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Ghana’s current position on discharge of confirmed COVID-19 cases was based on the Interim WHO guideline published in March 20201, which placed premium on the test- based strategy for discontinuing transmission-based precautions thus a patient was discharged after obtaining 2 negative PCR tests at least 24 hours apart.  

This strategy initially was adequate, however with the increase in the number of cases, currently more than 10,000 cases itbrought to the fore some challenges namely:

Rising cost in testing, based on the current strategy before any patient is discharged, the individual on the average must undergo 3 different PCR tests.
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Increasing workload with associated delay in transmission of results has led to the clogging of isolation and treatment centers with patients who are healthy and only waiting for lab results. This has resulted in rising maintenance costs with respect to feeding.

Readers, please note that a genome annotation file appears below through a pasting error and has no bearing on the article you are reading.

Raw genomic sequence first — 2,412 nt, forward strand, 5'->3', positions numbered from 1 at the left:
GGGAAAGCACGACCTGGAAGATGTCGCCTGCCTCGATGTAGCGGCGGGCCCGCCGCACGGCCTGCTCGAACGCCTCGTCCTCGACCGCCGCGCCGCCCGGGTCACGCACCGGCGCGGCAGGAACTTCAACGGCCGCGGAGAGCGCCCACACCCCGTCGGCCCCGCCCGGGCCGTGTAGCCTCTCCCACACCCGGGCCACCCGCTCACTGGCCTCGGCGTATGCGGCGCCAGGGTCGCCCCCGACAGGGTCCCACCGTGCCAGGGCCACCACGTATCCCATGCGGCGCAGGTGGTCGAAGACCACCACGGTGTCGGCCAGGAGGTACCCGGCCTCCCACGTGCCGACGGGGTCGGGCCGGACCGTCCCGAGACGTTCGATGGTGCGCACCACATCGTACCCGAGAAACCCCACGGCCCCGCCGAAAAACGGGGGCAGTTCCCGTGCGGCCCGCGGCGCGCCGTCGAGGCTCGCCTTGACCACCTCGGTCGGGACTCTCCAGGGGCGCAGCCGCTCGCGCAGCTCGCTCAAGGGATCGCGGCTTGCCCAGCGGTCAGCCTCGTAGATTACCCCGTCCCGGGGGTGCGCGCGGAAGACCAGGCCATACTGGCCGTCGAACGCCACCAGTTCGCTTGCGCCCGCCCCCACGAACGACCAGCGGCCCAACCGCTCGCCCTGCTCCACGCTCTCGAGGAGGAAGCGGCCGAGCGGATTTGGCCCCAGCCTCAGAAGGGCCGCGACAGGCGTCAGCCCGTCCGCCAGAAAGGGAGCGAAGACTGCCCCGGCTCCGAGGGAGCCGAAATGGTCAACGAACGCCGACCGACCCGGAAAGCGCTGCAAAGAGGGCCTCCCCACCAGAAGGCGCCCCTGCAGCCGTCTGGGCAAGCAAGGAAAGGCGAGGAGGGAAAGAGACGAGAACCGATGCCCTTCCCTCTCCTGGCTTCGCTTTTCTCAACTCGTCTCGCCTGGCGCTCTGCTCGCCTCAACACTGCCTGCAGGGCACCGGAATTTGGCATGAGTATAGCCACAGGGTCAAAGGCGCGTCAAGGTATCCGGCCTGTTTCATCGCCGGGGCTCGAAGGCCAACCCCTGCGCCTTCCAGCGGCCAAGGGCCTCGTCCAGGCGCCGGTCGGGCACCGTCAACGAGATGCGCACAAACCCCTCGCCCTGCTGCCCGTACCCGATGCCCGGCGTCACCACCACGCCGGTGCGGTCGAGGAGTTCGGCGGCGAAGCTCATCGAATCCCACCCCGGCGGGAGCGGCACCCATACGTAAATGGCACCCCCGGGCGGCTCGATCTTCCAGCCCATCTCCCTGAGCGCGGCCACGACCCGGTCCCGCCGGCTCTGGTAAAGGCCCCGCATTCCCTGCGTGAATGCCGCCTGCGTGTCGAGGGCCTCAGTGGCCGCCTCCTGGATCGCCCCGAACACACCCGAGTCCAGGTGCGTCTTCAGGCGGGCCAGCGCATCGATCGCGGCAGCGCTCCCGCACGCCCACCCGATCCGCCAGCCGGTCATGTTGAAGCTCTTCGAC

The increasing numbers of healthy patients being kept in these centers have led to these patients agitating to be discharged from the centers, leading to many unpleasant scenes across the country.

Judging from the above there is a need to re- think our strategy since the status quo is untenable.

COVID 19 disease characteristics has been evolving rapidly. New data from other studies have led to new insights to the management of this disease. New evidence on viral shedding and clinical presentations have led to the revision of many guidelines from several countries.

The WHO on the 27th of My 2020, released a new Clinical management  guide2 modifying the discharge criteria. The revised WHO discharge criteria combines both the time based and symptom based strategies. Specifically, for cases exhibiting symptoms discharge after a period of time of being symptom free and for those not showing any symptoms, a period of time after initial test was done.

The new recommendation from WHO: